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[QUOTE=monkeymom;4611227]I suffer from nerve pain assocaited with Chairi malformation. Even though I am decompressed, the nerves that were compressed are now mad, dead who knows. It's been over a year.

I have permanet damage to my trigemenal nerve, possibly sensory nerves and optic nerves.

I am on a LOAD of meds every day to help control the pain. Between all my meds I am on 9. The ones for nerves are lyrica and lamotragine. Both I am nearly maxed out on. I have other conditions that were irratated by the decompression, but they do not cause me severe pain.

I know no one is a doctor, but what else is out there? What can I do to control this never ending pain? Just when we think it's under control, it's back again.

Help... I am at a painful loss here!![/QUOTE]
Tegretol (carbamazepine) has been the medication of choice for trigeminal neuralgia, so it should be something your doctor would want to consider. Another drug related to Tegretol is called Trileptal (oxcarbazepine) and may work as well as Tegretol but with fewer side effects.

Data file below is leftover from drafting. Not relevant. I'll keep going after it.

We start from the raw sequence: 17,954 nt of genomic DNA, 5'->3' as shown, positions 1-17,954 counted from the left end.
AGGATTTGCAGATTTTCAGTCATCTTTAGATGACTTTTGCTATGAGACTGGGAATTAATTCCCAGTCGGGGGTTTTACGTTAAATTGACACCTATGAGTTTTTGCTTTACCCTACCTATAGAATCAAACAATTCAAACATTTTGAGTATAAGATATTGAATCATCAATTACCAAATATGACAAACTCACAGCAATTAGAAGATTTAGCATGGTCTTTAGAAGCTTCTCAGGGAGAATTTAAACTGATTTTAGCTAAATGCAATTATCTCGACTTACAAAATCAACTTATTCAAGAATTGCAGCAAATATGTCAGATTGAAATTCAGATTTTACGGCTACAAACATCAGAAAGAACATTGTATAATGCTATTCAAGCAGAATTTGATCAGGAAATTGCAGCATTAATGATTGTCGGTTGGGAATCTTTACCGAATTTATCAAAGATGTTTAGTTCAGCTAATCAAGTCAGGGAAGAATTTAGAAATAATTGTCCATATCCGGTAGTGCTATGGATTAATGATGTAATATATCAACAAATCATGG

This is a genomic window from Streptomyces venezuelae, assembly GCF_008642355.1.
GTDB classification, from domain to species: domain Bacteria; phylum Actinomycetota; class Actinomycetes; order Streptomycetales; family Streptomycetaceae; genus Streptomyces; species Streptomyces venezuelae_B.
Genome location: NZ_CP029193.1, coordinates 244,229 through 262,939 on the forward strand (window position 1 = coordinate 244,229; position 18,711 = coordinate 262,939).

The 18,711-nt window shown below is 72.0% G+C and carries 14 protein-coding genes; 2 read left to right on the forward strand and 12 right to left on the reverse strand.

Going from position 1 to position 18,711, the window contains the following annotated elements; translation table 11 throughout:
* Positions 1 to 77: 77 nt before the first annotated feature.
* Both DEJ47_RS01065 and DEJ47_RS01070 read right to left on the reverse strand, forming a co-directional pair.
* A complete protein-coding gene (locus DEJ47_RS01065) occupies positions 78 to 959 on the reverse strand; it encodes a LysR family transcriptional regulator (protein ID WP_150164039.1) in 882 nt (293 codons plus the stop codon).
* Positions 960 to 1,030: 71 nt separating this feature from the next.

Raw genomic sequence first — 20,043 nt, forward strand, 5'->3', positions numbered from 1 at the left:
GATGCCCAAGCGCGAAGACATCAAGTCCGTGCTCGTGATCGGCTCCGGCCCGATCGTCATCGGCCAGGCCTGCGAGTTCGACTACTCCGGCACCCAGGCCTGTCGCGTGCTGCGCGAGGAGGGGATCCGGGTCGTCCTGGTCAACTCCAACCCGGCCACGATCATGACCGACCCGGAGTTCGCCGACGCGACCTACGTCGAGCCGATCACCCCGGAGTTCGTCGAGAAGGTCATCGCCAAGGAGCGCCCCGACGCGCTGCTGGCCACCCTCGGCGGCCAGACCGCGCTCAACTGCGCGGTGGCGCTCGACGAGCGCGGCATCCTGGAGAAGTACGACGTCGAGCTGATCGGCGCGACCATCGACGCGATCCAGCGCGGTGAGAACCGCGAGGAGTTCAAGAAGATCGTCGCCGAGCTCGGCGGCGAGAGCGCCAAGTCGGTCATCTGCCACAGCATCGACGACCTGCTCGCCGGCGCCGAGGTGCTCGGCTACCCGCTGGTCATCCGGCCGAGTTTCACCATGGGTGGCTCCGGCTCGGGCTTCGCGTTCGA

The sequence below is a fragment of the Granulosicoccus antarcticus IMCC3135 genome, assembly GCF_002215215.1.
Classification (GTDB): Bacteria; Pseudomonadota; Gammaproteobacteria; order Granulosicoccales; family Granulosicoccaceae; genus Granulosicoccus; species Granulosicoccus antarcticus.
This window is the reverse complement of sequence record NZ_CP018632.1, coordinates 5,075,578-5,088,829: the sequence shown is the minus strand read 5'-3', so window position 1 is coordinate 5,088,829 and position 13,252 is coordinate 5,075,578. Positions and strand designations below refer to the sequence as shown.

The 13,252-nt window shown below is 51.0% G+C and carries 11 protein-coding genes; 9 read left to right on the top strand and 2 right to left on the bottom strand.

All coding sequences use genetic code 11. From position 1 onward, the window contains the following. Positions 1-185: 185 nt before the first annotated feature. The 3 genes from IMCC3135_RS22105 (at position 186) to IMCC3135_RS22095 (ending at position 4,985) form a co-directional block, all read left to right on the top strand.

Other drugs commonly used for neuralgia include Elavil (amitriptyline), Pamelor (nortriptyline), Klonopin (clonazepam), Neurontin (gabapentin), Remeron, Cymbalta, and (less commonly) Keppra and Toradol. These are just a few of the drugs I've taken at one time or another, and there are many more. Keep trying until you find one that works. It can take a long time before you find something that works, and you may have to convince your doctor to try something different. I assume you're under the care of a neurologist for your Chiari malformation, so try talking to him/her. You may also want to look for a good pain clinic near you. Best of luck!
You are surely on a lot of meds. Have any of them made a big difference in controlling your nerve pain, and have any not seemed to help much at all? I'm sure that you and your doctor(s) would hesitate to add many more meds to the mix, but if some aren't helping much, substitution may be in order. Both the Lyrica and Lamotrigine are for nerve pain, so one or both may be changed to try something else, such as Cymbalta or another SSRI/SNRI med.

Permanent nerve damage is awful. I have it as a result of several surgeries, but luckily I am able to get by on just a few meds (with Cymbalta helping the most.) Keep pressuring your doctor(s) to put you on the minimum meds that provide the maximum benefit, and make sure you get your liver checked at least twice a year.

You MAY benefit from lose dose opiods, since you are using the tylenol-3 for break-through pain. Vicodin or Suboxone may help, with the latter perhaps better suited for the mix of meds you're already taking.